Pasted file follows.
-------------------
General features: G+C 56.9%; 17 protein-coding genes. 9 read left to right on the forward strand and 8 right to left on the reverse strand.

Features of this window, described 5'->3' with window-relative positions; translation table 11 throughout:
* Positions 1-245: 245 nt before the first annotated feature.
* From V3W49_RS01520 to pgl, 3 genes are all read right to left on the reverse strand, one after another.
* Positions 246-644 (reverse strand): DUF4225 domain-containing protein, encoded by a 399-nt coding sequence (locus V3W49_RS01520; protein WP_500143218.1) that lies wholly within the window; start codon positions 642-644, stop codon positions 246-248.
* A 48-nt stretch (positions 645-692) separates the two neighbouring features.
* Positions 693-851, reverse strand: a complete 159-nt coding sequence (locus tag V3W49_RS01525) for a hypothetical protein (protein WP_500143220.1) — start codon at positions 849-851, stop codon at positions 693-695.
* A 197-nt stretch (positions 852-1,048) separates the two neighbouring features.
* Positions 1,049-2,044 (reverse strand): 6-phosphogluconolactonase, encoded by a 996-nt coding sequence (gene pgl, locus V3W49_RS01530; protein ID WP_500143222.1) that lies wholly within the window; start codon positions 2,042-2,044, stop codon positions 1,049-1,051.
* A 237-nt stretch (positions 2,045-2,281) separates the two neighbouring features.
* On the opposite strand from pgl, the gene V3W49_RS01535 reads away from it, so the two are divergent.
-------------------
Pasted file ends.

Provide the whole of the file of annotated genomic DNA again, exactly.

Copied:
General features: G+C 56.9%; 17 protein-coding genes. 9 read left to right on the forward strand and 8 right to left on the reverse strand.

Features of this window, described 5'->3' with window-relative positions; translation table 11 throughout:
* Positions 1-245: 245 nt before the first annotated feature.
* From V3W49_RS01520 to pgl, 3 genes are all read right to left on the reverse strand, one after another.
* Positions 246-644 (reverse strand): DUF4225 domain-containing protein, encoded by a 399-nt coding sequence (locus V3W49_RS01520; protein WP_500143218.1) that lies wholly within the window; start codon positions 642-644, stop codon positions 246-248.
* A 48-nt stretch (positions 645-692) separates the two neighbouring features.
* Positions 693-851, reverse strand: a complete 159-nt coding sequence (locus tag V3W49_RS01525) for a hypothetical protein (protein WP_500143220.1) — start codon at positions 849-851, stop codon at positions 693-695.
* A 197-nt stretch (positions 852-1,048) separates the two neighbouring features.
* Positions 1,049-2,044 (reverse strand): 6-phosphogluconolactonase, encoded by a 996-nt coding sequence (gene pgl, locus V3W49_RS01530; protein ID WP_500143222.1) that lies wholly within the window; start codon positions 2,042-2,044, stop codon positions 1,049-1,051.
* A 237-nt stretch (positions 2,045-2,281) separates the two neighbouring features.
* On the opposite strand from pgl, the gene V3W49_RS01535 reads away from it, so the two are divergent.